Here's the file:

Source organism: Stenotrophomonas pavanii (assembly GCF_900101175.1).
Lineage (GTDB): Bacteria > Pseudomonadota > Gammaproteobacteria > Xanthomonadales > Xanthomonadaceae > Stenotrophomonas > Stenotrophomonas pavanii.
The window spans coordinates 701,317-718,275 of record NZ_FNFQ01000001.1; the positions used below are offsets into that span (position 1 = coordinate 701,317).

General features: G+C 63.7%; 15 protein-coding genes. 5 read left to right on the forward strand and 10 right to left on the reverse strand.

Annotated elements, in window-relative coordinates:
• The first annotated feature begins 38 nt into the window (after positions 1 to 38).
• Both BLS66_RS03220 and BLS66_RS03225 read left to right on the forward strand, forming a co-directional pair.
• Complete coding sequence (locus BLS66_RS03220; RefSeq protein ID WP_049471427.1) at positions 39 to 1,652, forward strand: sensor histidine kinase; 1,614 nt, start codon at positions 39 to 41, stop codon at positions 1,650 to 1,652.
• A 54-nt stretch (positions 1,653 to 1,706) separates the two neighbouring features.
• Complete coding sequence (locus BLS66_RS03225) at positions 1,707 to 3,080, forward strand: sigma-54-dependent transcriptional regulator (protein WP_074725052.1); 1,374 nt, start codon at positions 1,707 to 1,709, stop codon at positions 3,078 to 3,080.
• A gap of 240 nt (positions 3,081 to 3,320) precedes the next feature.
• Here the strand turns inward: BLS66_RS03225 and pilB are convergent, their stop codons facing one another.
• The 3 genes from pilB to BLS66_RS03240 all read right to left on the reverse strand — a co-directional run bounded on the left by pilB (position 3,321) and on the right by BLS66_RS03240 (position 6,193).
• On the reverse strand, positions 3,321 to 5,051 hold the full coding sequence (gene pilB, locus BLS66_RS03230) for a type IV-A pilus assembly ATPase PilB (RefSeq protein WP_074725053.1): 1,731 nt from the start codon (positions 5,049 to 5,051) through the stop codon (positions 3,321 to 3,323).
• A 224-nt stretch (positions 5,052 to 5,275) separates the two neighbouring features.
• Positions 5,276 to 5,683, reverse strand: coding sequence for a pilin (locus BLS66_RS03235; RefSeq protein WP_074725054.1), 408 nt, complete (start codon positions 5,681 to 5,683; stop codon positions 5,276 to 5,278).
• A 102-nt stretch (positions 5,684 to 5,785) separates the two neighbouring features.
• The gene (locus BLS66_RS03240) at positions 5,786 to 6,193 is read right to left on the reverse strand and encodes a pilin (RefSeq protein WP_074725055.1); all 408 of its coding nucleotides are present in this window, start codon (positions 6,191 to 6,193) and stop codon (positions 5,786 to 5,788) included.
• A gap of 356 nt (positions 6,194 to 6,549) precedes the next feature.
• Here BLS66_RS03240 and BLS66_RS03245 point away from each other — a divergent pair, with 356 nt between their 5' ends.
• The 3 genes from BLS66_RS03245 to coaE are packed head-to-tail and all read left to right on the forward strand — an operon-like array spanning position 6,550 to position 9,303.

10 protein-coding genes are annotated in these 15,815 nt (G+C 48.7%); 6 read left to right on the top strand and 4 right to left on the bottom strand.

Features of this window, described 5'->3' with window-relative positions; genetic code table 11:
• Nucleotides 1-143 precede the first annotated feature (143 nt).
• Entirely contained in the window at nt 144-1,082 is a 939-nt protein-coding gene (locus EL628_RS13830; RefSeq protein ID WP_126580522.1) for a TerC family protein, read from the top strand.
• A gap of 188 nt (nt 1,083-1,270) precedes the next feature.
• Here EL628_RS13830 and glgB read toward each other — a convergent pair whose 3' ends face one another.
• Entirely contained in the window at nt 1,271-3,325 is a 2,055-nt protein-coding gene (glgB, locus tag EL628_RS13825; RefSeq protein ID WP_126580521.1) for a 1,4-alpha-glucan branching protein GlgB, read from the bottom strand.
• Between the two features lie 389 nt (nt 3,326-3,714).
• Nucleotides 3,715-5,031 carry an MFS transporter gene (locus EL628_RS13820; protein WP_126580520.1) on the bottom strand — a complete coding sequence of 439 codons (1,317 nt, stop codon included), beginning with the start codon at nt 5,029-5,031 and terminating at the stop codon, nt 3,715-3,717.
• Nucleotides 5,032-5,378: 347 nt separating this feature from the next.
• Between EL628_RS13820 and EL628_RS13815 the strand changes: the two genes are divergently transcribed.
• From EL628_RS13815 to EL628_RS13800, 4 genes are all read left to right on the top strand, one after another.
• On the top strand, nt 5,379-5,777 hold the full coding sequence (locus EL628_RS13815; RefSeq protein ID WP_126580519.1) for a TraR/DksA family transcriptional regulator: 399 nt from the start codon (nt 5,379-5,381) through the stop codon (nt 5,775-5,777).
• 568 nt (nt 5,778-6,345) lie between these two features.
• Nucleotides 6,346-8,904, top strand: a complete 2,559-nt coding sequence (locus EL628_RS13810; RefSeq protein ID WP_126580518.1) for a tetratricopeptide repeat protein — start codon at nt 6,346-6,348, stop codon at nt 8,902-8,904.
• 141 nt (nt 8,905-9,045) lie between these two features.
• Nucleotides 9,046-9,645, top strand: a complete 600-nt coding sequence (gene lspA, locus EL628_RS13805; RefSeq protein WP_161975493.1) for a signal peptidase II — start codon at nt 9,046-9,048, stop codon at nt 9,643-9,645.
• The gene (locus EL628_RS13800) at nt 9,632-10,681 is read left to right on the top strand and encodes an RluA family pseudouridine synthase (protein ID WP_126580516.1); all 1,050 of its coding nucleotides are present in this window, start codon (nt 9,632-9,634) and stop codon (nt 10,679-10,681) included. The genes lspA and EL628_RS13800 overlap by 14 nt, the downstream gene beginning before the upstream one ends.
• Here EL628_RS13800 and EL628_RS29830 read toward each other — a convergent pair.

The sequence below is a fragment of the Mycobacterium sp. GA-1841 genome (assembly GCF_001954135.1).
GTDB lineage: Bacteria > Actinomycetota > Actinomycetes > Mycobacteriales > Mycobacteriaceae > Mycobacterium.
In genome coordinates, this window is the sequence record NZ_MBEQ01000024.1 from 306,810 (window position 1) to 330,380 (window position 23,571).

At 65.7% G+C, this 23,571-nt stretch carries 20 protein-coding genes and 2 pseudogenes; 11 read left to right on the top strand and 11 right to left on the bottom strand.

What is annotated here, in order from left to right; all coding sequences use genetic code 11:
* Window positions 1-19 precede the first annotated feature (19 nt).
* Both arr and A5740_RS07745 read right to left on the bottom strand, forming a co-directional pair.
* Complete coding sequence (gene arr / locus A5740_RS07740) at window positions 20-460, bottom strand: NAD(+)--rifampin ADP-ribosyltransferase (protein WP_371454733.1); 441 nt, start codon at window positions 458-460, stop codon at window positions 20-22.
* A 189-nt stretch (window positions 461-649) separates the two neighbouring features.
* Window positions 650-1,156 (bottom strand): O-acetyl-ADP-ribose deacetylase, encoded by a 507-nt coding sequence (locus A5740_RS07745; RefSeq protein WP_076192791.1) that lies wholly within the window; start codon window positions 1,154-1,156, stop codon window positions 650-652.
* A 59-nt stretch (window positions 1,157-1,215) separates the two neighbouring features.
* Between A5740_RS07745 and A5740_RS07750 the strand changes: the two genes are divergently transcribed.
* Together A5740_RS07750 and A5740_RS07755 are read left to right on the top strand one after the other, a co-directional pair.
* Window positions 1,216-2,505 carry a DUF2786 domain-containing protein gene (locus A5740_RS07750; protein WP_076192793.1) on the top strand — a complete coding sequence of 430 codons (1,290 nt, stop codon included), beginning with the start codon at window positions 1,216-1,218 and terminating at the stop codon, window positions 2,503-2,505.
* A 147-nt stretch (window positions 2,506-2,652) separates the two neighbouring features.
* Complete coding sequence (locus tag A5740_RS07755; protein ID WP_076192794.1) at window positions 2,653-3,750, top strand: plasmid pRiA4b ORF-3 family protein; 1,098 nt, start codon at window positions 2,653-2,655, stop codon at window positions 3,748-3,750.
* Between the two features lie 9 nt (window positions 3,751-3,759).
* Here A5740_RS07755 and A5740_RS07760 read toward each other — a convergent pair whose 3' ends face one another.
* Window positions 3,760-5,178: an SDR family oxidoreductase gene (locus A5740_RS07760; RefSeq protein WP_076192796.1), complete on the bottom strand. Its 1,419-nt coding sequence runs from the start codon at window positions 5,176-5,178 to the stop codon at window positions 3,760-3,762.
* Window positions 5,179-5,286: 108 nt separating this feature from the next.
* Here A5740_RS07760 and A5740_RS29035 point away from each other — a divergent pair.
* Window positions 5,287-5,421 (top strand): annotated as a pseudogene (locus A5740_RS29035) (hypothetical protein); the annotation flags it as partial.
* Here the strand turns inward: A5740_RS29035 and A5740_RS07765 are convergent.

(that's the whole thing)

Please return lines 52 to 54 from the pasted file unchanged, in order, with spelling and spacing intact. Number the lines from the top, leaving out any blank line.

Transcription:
* Between A5740_RS07745 and A5740_RS07750 the strand changes: the two genes are divergently transcribed.
* Together A5740_RS07750 and A5740_RS07755 are read left to right on the top strand one after the other, a co-directional pair.
* Window positions 1,216-2,505 carry a DUF2786 domain-containing protein gene (locus A5740_RS07750; protein WP_076192793.1) on the top strand — a complete coding sequence of 430 codons (1,290 nt, stop codon included), beginning with the start codon at window positions 1,216-1,218 and terminating at the stop codon, window positions 2,503-2,505.